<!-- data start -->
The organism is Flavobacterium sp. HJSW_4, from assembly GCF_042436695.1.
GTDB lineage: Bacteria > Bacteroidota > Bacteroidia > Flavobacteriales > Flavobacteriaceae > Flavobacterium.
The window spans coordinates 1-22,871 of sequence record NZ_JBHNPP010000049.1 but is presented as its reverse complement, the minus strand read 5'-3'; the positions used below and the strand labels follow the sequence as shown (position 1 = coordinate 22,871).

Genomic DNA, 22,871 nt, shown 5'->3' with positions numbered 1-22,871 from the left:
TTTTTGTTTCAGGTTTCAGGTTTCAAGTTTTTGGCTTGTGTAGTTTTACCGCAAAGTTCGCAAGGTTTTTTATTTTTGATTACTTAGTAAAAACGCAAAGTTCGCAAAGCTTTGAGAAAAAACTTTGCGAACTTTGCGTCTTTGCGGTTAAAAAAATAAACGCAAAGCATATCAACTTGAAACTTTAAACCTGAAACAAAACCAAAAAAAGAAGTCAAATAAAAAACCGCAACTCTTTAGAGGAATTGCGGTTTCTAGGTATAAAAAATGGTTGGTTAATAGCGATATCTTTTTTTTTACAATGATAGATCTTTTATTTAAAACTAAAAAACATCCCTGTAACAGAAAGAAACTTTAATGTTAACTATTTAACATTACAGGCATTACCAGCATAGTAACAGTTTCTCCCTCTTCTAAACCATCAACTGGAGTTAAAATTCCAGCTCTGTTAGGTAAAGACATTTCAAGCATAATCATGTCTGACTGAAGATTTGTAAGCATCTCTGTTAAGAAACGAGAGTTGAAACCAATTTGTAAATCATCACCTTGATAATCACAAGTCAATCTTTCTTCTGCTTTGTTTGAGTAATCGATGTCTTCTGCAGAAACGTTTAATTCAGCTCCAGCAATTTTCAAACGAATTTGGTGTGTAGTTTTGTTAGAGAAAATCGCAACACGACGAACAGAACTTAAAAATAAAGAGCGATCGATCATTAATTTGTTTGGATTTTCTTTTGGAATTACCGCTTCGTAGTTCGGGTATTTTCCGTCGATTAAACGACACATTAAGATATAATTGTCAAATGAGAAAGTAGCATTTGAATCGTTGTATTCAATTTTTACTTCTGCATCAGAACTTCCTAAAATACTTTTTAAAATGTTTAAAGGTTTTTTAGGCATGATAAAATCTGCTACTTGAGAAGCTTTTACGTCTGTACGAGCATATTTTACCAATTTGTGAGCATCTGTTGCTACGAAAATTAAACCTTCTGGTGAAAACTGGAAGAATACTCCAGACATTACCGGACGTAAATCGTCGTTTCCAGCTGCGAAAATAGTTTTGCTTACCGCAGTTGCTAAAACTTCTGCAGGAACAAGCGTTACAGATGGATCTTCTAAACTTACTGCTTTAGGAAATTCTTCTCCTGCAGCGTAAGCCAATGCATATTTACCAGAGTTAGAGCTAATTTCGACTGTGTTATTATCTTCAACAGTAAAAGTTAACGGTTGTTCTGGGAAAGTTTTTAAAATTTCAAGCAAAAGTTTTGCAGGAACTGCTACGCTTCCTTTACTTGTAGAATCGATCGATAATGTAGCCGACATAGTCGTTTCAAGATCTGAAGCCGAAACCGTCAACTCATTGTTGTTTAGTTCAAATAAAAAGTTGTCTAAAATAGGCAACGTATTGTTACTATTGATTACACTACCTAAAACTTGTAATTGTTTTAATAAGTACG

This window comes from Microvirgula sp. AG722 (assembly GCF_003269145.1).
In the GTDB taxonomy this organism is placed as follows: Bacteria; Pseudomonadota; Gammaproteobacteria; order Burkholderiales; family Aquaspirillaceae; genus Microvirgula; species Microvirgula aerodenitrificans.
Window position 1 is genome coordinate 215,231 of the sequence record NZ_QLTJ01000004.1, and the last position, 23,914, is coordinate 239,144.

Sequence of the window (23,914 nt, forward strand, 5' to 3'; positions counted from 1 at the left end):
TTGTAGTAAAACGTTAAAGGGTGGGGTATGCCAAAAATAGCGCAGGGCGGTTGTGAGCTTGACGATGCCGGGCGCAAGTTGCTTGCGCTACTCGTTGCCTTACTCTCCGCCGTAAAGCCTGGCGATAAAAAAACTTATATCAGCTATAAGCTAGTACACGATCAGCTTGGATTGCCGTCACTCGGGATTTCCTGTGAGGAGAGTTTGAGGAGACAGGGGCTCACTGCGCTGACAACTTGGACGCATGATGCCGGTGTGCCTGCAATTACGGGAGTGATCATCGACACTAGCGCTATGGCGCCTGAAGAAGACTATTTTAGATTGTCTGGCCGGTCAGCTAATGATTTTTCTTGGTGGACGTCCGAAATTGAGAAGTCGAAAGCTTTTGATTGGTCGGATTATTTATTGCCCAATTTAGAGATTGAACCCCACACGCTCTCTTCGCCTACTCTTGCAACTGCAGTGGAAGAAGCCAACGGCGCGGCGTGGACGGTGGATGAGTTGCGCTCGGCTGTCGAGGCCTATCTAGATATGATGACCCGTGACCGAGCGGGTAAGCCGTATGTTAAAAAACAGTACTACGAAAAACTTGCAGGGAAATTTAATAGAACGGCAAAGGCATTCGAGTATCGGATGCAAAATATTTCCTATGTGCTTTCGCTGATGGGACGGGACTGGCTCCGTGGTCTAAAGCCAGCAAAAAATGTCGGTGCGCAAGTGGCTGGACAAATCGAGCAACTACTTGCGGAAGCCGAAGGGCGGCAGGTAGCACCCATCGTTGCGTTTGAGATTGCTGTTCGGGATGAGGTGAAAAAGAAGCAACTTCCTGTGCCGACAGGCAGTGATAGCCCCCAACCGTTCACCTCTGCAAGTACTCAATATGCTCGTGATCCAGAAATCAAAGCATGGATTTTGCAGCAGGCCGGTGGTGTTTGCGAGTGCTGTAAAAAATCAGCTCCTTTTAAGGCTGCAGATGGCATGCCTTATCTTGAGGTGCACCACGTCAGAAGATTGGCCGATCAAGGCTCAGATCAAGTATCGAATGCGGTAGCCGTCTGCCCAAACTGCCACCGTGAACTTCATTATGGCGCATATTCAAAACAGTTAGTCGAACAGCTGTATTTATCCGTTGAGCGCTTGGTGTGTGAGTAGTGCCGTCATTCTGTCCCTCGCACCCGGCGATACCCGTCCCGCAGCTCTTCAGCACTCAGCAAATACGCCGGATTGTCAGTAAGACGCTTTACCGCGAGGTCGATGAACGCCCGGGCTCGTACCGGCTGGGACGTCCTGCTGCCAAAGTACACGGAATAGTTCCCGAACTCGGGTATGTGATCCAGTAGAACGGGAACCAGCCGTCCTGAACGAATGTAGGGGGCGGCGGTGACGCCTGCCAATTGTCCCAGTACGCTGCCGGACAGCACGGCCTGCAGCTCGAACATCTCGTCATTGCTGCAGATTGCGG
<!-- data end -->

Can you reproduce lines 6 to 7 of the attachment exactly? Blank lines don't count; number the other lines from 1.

This window comes from Microvirgula sp. AG722 (assembly GCF_003269145.1).
In the GTDB taxonomy this organism is placed as follows: Bacteria; Pseudomonadota; Gammaproteobacteria; order Burkholderiales; family Aquaspirillaceae; genus Microvirgula; species Microvirgula aerodenitrificans.